With this alarming global decreases in sperm count, the use of frozen embryo’s in the future could be mankind’s best hope for survival.

Space Blood Mutations

There are many risks to be considered when sending someone into space, but no one ever predicted that an astronaut’s blood might genetically mutate as a result of leaving Earth. But this is exactly what researchers discovered when they examined the blood samples from 14 NASA astronauts who were active in missions between 1998 and 2001.

The blood samples, which were decades old, all showed a specific DNA mutation. Although they didn’t believe the mutations were serious enough to cause a major threat to the astronauts long term heath, it underlines the need for regular screenings, particularly for those heading off on longer missions in the future.

The mutation is caused by exposure to excess ultraviolet radiation and chemotherapy, and is known as Hematopoiesis, and shows a high proportion of blood cells from a single clone, compared to a normal blood sample. It seems possible that due to the length of exposure of astronauts to high levels of space radiation, the Hematopoiesis mutation is more likely, especially considering that every one of the blood sample tested from the astronauts showed exactly the same result. Hematopoiesis is similar to mutations we might normally see in older individuals, but in the samples taken, the median age of the astronauts was much younger at only 42.

David Goukassian, professor of medicine at the Icahn School of Medicine at Mount Sinai, explained that “astronauts work in an extreme environment where many factors can result in somatic mutations, most importantly space radiation, which means there is a risk that these mutations could develop into clonal hematopoiesis.”

With the prospect of heading to Mars in the future, or developing a potential colony on the moon, the expectation of longer exposure to space radiation is a hot topic for NASA, who have already made proposals to change the radiation limit that astronauts can be exposed to.  This latest study seems to add weight to this proposal.

Goukassian added that “the presence of these mutations does not necessarily mean that the astronauts will develop cardiovascular disease or cancer, but there is the risk that, over time, this could happen through ongoing and prolonged exposure to the extreme environment of deep space.”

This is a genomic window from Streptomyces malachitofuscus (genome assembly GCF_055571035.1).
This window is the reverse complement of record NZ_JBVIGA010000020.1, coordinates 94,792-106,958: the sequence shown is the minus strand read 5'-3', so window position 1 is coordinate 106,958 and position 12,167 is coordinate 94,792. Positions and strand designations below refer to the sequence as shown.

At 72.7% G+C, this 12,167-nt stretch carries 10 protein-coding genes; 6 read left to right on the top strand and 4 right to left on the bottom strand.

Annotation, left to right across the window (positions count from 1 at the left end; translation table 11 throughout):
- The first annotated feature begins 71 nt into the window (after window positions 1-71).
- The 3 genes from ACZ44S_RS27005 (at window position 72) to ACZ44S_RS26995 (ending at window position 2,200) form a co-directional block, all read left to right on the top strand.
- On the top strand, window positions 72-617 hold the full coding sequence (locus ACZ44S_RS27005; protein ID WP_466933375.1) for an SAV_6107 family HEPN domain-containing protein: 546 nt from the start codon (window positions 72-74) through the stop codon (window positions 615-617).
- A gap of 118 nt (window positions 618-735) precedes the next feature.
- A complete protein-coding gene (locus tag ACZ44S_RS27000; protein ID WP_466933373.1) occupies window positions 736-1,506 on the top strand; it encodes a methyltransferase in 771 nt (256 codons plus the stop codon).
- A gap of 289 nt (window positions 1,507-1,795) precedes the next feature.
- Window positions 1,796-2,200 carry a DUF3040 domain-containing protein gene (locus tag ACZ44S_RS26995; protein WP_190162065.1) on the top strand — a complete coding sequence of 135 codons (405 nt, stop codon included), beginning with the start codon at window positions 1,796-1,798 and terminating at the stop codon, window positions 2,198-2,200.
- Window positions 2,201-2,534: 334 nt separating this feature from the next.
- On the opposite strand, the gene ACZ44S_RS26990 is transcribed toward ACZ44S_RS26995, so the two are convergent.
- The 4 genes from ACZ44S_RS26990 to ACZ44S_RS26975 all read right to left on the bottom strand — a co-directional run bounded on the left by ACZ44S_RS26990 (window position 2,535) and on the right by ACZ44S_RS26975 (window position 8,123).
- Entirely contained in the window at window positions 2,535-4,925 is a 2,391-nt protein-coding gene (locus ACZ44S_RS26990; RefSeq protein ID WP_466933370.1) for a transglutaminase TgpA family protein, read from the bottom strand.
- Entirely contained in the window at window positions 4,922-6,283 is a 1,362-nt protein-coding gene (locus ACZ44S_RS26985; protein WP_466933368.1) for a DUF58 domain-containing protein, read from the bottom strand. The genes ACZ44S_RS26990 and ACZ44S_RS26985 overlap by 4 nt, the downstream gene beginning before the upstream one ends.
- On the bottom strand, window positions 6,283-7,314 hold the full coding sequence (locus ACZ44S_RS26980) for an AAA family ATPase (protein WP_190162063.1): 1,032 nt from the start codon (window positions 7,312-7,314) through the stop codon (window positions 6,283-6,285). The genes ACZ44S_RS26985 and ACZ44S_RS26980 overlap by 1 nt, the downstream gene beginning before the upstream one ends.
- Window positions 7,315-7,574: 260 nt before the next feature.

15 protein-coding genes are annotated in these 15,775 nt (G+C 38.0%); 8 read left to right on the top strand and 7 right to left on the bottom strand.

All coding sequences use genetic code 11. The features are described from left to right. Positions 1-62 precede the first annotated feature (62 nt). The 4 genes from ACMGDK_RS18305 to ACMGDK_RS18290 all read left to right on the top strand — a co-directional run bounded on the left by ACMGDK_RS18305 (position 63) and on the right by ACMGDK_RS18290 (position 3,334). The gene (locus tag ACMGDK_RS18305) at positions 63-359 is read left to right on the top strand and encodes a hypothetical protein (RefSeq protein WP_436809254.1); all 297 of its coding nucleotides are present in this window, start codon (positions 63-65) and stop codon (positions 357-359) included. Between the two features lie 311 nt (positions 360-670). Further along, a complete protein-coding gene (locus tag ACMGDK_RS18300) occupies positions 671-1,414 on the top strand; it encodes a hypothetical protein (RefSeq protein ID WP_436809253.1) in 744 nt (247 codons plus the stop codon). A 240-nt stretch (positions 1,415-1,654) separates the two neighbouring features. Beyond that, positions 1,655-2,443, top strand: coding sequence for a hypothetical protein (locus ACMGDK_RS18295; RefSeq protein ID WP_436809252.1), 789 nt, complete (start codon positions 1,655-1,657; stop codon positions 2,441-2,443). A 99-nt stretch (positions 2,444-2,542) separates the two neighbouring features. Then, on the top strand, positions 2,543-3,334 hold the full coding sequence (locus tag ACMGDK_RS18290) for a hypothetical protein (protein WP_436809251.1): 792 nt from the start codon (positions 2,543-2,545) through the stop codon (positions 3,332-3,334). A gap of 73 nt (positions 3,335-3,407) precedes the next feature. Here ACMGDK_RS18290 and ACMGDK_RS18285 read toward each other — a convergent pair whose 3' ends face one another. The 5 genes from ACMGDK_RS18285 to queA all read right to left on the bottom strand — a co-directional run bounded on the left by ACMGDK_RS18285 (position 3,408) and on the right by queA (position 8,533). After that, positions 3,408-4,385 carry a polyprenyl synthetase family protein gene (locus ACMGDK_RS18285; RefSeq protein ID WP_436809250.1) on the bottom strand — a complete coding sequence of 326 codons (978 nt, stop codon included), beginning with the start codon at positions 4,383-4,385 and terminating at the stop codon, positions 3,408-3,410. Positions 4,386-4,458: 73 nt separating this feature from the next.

Space Cave Dwellers

Fancy living in a cave in space? That appears to be the potential solution for astronauts looking to live on Mars. The Geological Society of America has identified nine different potential caves that they believe could be viable for colonization should astronauts reach Mars.

The environment on the surface of Mars is known to be harsh so protection from the elements is essential, and naturally occurring caves could provide an immediate answer. With temperatures dropping to below minus 148 degrees Fahrenheit, exposure to harsh solar radiation and even the danger posed by meteorites, it’s no wonder a cave could be the solution!

The potential nine habitable caves have been narrowed down from over one thousand identified, based on factors including distance from potential landing sites, as well as elevation level.  It’s also important that the caves extend underground, allowing enough space for astronauts, their equipment, as well as supplies. The next stage is to maneuver the NASA rovers into the area to get a surface-level look.

Once suitable caves have been located, a team of planetary scientists from the Washington Academy of Sciences suggest settlements are constructed into the caverns lava tubes. This would provide potentially 82 percent protection from solar radiation. The idea of building in the lava tubes is not a new one – as recently as 2017, Japan’s space agency made the same suggestion for Moon settlement.

The moon is certainly a lot more accessible than Mars, but the problems are very similar. The moon has no atmosphere resulting in temperature variations and radiation risks. Lava tubes are structurally very stable. Once the lava has stopped and drained out, the remaining tubes are strong solid structures, often large enough to house a city.

A potential lunar base has been identified near Marius Hills, a set of volcanic domes which as yet have an unknown depth. The US government has been noted to say the “the moon was ‘a vital strategic goal’ that would improve our ability to travel further than ever before” – possibly hinting at a colonized Mars.

Earlier this year NASA researchers discovered “pits” in the moon surface that maintain a temperature of 63 degrees Fahrenheit, compared to the normal surface temperature range of between minus 280 and positive 260 degrees. The pits are shaded from the Sun, trapping heat during the night whilst protecting it from heat exposure during the day. These pits could protect astronauts and might even join to cave structures capable of providing homes.

Researchers are looking into the possibility of using remotely operated robots and drones to explore the pits and cave systems further.

“Humans evolved living in caves, and to caves we might return when we live on the Moon.”